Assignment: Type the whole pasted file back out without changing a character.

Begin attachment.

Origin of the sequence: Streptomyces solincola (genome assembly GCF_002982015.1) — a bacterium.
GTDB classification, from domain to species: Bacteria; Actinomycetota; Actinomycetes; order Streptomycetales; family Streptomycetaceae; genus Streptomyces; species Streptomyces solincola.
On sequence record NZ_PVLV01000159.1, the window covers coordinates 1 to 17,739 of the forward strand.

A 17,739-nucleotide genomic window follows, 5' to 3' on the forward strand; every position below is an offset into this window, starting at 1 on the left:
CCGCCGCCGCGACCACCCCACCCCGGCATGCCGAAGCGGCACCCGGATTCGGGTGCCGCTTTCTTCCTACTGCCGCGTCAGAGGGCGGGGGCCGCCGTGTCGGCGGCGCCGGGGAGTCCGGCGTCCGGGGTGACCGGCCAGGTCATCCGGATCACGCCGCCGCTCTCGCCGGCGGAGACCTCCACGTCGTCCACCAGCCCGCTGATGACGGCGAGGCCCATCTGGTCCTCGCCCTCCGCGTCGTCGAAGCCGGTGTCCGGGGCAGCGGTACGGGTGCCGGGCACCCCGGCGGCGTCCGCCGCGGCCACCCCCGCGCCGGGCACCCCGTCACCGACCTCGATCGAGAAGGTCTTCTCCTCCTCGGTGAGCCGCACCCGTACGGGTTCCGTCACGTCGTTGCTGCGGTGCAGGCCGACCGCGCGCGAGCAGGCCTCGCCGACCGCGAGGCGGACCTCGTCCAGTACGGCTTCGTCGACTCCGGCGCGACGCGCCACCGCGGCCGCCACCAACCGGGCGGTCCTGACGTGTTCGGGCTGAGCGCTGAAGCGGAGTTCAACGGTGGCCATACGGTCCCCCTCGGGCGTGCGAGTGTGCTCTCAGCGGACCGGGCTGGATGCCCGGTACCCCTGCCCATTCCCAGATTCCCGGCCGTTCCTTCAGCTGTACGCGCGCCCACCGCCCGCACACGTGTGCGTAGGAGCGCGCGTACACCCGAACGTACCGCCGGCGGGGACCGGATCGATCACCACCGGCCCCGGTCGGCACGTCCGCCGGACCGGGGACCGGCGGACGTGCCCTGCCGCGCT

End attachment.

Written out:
Origin of the sequence: Streptomyces solincola (genome assembly GCF_002982015.1) — a bacterium.
GTDB classification, from domain to species: Bacteria; Actinomycetota; Actinomycetes; order Streptomycetales; family Streptomycetaceae; genus Streptomyces; species Streptomyces solincola.
On sequence record NZ_PVLV01000159.1, the window covers coordinates 1 to 17,739 of the forward strand.

A 17,739-nucleotide genomic window follows, 5' to 3' on the forward strand; every position below is an offset into this window, starting at 1 on the left:
CCGCCGCCGCGACCACCCCACCCCGGCATGCCGAAGCGGCACCCGGATTCGGGTGCCGCTTTCTTCCTACTGCCGCGTCAGAGGGCGGGGGCCGCCGTGTCGGCGGCGCCGGGGAGTCCGGCGTCCGGGGTGACCGGCCAGGTCATCCGGATCACGCCGCCGCTCTCGCCGGCGGAGACCTCCACGTCGTCCACCAGCCCGCTGATGACGGCGAGGCCCATCTGGTCCTCGCCCTCCGCGTCGTCGAAGCCGGTGTCCGGGGCAGCGGTACGGGTGCCGGGCACCCCGGCGGCGTCCGCCGCGGCCACCCCCGCGCCGGGCACCCCGTCACCGACCTCGATCGAGAAGGTCTTCTCCTCCTCGGTGAGCCGCACCCGTACGGGTTCCGTCACGTCGTTGCTGCGGTGCAGGCCGACCGCGCGCGAGCAGGCCTCGCCGACCGCGAGGCGGACCTCGTCCAGTACGGCTTCGTCGACTCCGGCGCGACGCGCCACCGCGGCCGCCACCAACCGGGCGGTCCTGACGTGTTCGGGCTGAGCGCTGAAGCGGAGTTCAACGGTGGCCATACGGTCCCCCTCGGGCGTGCGAGTGTGCTCTCAGCGGACCGGGCTGGATGCCCGGTACCCCTGCCCATTCCCAGATTCCCGGCCGTTCCTTCAGCTGTACGCGCGCCCACCGCCCGCACACGTGTGCGTAGGAGCGCGCGTACACCCGAACGTACCGCCGGCGGGGACCGGATCGATCACCACCGGCCCCGGTCGGCACGTCCGCCGGACCGGGGACCGGCGGACGTGCCCTGCCGCGCT